Paramedic no show

LUCKY ESCAPE: Charlotte Loraine is praising the actions of her son Mackenzie for keeping her calm and wrapping her wound after she sliced her hand open. 
LUCKY ESCAPE: Charlotte Loraine is praising the actions of her son Mackenzie for keeping her calm and wrapping her wound after she sliced her hand open. 

Eleven -year-old hero Mackenzie Loraine could well have saved his injured mum Charlotte's life after an ambulance failed to turn up at their Auckland home quickly enough.

St John ambulance has apologised for its delayed response to the accident that left Charlotte bleeding profusely after she fell and sliced open her arm on a broken glass cup she'd been carrying.

But it's Mackenzie's fast thinking that saved the day, his mum says.

The mother-of-two got up after the fall and says "blood was spraying everywhere".

Mackenzie heard her out and got a shock when he saw the state she was in.

"I just thought she wanted me to come in and help her with something but then I saw a massive gash in her arm ... I thought she was going to die or something. I thought the worst case scenario.

"It looked like a murder scene. There was blood scraped against the wall, everywhere on the floor, on the fridge ... I was stepping in it ."

Charlotte was supposed to be home alone that night but her son cancelled plans with his friends and stayed with her.

Her husband was out watching rugby at Eden Park and her daughter was away with a friend.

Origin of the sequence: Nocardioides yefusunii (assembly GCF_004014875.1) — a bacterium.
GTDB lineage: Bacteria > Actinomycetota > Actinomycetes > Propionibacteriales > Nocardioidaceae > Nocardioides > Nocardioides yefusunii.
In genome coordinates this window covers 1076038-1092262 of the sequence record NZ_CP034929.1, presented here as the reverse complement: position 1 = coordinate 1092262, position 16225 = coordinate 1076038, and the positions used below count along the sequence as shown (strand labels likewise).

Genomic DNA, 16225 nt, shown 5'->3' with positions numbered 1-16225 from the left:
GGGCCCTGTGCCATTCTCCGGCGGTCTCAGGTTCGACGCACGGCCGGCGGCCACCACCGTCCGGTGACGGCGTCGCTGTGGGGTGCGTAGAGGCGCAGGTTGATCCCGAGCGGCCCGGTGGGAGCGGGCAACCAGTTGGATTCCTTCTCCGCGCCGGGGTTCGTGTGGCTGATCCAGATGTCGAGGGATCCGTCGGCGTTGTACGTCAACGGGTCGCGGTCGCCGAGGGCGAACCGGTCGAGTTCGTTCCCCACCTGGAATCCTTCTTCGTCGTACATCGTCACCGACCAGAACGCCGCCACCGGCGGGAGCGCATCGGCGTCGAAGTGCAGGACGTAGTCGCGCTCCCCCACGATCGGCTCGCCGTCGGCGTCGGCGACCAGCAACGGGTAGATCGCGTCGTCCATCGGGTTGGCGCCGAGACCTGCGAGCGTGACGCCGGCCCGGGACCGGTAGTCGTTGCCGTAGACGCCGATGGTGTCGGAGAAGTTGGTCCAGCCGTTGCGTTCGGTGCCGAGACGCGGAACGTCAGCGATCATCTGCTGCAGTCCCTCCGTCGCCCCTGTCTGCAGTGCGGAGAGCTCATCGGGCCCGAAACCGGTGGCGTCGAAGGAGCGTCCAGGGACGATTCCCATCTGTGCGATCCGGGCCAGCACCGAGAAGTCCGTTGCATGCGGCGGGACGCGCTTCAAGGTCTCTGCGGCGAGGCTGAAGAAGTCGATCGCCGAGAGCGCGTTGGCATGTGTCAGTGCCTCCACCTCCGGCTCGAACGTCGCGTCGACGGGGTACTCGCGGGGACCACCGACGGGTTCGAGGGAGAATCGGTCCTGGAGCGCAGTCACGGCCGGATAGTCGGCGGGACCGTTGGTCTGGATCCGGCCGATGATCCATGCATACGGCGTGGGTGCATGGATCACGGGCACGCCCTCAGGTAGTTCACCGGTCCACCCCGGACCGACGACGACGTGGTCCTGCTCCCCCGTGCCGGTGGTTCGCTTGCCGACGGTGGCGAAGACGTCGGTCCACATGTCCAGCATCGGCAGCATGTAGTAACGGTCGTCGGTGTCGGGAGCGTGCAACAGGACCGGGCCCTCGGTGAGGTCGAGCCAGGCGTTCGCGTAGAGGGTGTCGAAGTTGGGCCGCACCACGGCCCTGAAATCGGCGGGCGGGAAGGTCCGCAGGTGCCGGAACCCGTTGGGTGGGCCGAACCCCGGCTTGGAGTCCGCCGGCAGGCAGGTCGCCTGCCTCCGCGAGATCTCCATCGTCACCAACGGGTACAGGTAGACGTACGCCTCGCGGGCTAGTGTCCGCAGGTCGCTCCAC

"I would have been by myself ... you go into panic mode. I could feel myself panicking and that's when things could have potentially been a lot worse."

Mackenzie worked hard to keep his mum calm, wrapped her arm and reminded her to keep it up. He called his dad and then rang 111 for an ambulance.

"They were saying, 'can she breath, is she conscious, how is she, is she drowsy, is she still fine ... they told me to keep calm ... they told me to wrap her arm ... blood was everywhere," he says.

He reckons he waited about 30 minutes before calling the ambulance a second time.

"I called them back and said 'where are you?' They just told me to calm down and later they still weren't here."

Charlotte feared the operator didn't appreciate how serious her injury was.

"I spoke to them myself and said 'look this is bad, I need someone to come immediately'."

Mackenzie was thinking of knocking on a neighbour's door when his dad arrived at their Manurewa house, cancelled the ambulance and took Charlotte to Middlemore Hospital.

She spent three days there and underwent a five-hour operation to re-attach nerves and rejoin the artery and tendons in her arm.

"The amount of blood that I lost ... they told me had I carried on bleeding for much longer I would have completely passed out.

"I will take about two years to heal and only have 80 to 85 per cent movement in my hand. It will never be the same as it was before."

She's full of praise for her son's actions.

"He was so calm; I don't know how he was as calm as he was. It's not a nice thing for a boy to go through.

"I didn't know what to do because I was so panicked," she says.

"He did all the right things and was really brave."

A St John spokesperson says it's not clear what caused the delayed response.

"The call was initially coded as 'not serious or life-threatening' but was upgraded to 'potentially serious but not immediately life-threatening' upon a clinician's review during the incident.

"St John is currently investigating the decisions that led to a delayed response for the incident.

St John has an urban target of 50 per cent of immediately life-threatening incidents responded to within eight minutes and 95 per cent of these incidents responded to within 20 minutes," the spokesperson says.

St John district operations manager Doug Gallagher met Charlotte last week to offer an apology.

Meanwhile Mackenzie has gained a bit of a reputation at Gardens School where he is a pupil.

"All the office ladies call me a hero."

Manukau Courier